“Prosecutors want Scott to veto raid on their money” via Steve Bousquet of the Tampa Bay Times — Florida prosecutors are lobbying Gov. Scott to whip out his veto pen and wipe out the Legislature’s $542.3 million raid on a wide range of trust funds, including a $10 million “sweep” of the state attorneys’ revenue trust fund (page 436 of the budget). … Miami-Dade State Attorney Katherine Fernandez Rundle sent an email to Lt. Gov. Carlos Lopez-Cantera that said: “Please try to remember to ask the governor to veto state attorney sweeps.” … The fund was created during the Great Recession of 2008-09 to give prosecutors a cushion against shortfalls. The main revenue sources are prosecution costs, worthless check fines and penalties from traffic citations. State attorneys say revenue streams from all three are on the decline, especially from worthless checks, as consumers increasingly use debit and credit cards, not checks.
“It’s hard to overstate how much critics hate Florida’s ‘scam’ education bill. Will the governor veto it?” via Valerie Strauss of The Washington Post – House Bill 7069, was passed by both the Florida House and Senate at the end of their legislative sessions without time for serious consideration or debate … Scott has not said what he will do, but his office recently released information indicating that public response has been mostly negative. The Orlando Sentinel described the legislation as a “scam”: “Imagine for a moment that you went to the grocery store to buy a loaf of bread … But when you got there, the store manager said the only way you could buy bread would be for you to also buy a gallon of milk, 10 packs of adult diapers, a box of Popsicles, some day-old pastries, a 5-pound pork butt, 3 gallons of orange juice, a tin of anchovies and a fistful of lottery tickets. That would sound like a scam, right? Well, welcome to the way the Florida Legislature handled public education this year — legislation by scam.”
— Couldn’t a similar story be written and headlined, “It’s hard to overstate how much supporters love Florida’s transparent education bill. Will the governor sign it?”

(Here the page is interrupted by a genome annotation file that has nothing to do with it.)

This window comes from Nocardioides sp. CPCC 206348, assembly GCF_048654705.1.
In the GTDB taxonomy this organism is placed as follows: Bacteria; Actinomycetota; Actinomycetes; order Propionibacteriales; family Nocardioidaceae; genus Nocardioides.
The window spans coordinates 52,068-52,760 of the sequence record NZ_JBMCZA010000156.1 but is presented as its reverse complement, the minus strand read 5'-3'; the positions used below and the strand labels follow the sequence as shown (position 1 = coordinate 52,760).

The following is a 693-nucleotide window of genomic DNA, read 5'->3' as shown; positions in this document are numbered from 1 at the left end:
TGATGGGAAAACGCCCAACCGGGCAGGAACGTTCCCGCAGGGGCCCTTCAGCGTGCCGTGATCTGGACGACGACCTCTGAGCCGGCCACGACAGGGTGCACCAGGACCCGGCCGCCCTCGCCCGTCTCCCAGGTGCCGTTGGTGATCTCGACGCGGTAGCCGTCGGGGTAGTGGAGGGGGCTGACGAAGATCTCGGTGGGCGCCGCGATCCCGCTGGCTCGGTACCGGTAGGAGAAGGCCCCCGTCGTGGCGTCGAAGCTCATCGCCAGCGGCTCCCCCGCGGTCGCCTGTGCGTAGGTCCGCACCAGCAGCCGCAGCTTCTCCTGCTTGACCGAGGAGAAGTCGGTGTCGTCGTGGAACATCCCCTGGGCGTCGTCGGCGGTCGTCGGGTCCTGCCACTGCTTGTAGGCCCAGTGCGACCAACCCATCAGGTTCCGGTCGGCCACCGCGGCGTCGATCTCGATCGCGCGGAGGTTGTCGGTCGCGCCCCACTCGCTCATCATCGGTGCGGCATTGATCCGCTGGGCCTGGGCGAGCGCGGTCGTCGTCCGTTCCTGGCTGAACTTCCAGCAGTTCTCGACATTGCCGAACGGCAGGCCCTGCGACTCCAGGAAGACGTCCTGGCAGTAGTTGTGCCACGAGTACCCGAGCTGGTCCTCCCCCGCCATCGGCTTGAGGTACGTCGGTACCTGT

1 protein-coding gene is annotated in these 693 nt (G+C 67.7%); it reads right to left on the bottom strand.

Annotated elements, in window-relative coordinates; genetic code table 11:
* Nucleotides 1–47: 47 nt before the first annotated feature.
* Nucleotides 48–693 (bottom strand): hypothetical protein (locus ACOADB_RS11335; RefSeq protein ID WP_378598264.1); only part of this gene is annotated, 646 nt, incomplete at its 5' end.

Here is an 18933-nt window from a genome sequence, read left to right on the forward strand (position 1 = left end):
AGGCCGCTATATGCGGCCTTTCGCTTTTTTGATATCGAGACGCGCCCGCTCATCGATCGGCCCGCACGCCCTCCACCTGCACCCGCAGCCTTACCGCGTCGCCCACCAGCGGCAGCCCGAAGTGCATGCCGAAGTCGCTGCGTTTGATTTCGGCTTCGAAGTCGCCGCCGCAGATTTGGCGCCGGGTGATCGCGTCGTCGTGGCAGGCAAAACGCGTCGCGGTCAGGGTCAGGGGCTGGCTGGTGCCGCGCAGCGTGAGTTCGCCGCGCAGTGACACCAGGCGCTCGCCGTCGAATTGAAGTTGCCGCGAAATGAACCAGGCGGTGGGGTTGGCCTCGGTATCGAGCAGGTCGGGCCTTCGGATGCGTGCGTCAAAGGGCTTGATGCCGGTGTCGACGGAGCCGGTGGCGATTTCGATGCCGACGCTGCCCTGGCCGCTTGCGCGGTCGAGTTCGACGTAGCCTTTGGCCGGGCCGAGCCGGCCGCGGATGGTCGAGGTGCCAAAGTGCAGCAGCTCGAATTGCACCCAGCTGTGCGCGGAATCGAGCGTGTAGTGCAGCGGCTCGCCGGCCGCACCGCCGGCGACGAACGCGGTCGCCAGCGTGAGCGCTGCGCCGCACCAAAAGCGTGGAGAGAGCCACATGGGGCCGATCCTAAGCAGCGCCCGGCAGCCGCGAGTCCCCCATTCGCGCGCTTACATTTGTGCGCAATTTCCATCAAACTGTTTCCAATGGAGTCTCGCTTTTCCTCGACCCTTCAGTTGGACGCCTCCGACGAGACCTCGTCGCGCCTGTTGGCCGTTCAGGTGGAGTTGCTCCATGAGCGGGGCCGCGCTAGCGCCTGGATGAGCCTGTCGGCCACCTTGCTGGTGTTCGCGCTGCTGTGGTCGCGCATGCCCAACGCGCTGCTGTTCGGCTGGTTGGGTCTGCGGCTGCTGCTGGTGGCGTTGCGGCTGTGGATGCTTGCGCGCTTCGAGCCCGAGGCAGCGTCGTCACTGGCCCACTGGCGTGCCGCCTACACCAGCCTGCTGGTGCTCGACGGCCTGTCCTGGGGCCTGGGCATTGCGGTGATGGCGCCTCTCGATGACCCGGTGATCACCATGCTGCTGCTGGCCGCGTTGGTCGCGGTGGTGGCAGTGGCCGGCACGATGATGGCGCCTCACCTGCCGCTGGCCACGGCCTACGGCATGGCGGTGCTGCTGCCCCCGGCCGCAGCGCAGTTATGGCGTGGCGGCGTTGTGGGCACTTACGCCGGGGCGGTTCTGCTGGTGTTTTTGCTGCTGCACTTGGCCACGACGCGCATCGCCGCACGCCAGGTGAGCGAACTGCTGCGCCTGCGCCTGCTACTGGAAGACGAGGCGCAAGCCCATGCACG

“Scott approves DOT modification bill” via Legislative IQ powered by Lobby Tools – Scott signed five bills into law, including HB 865, the omnibus measure reforming areas of the Department of Transportation. In part, the bill prevents the South Florida Regional Transportation Authority from using DOT money in contracts that are not approved by the department. The bill also asks the department to submit a report taking a look at its district boundaries and headquarters and changes the allowable weight for vehicles fueled by natural gas on the interstate.
Criminal justice reform remains a top priority for Jeff Brandes via Florida Politics — Brandes, who has made criminal justice reform a top priority, was in Washington, D.C. last week for the Right on Crime annual summit. The conservative-leaning organization has been working on criminal justice issues in Texas, Louisiana, and Florida. Brandes said the key takeaway from the summit was that “many states are struggling with criminal justice reform at the same time.”“They’re all realizing that the current trajectory they’re on isn’t working,” said Brandes, who sits on the Senate Criminal Justice Committee. “I think one of the things is we’re learning from each other’s experiences. Texas started this years ago, and we’re learning from their experience. We know what is palatable and we know what the outcomes are.” … Brandes didn’t just focus on criminal justice during his trip to D.C. last week. He also met with Rep. Dennis Ross to talk about flood insurance; as well as Uber and Tesla to talk about bills passed during the 2017 Legislative Session.
“Power struggle emerges over Constitutional Revision Commission rules” via Mary Ellen Klas of the Miami Herald – Before the commission first met on March 20, Carlos Beruff proposed a set of rules to shape how the panel operates. They were modeled after the rules used by the CRC that convened in 1997-98 but modified to essentially give Beruff the authority to control which proposals made it to the ballot — more power than the chair had 20 years ago. Beruff, who is mindful of the fact that Gov. Scott is also likely to be on the 2018 ballot as a candidate for U.S. Senate, faced immediate resistance from the other commission members, who refused to adopt his rules.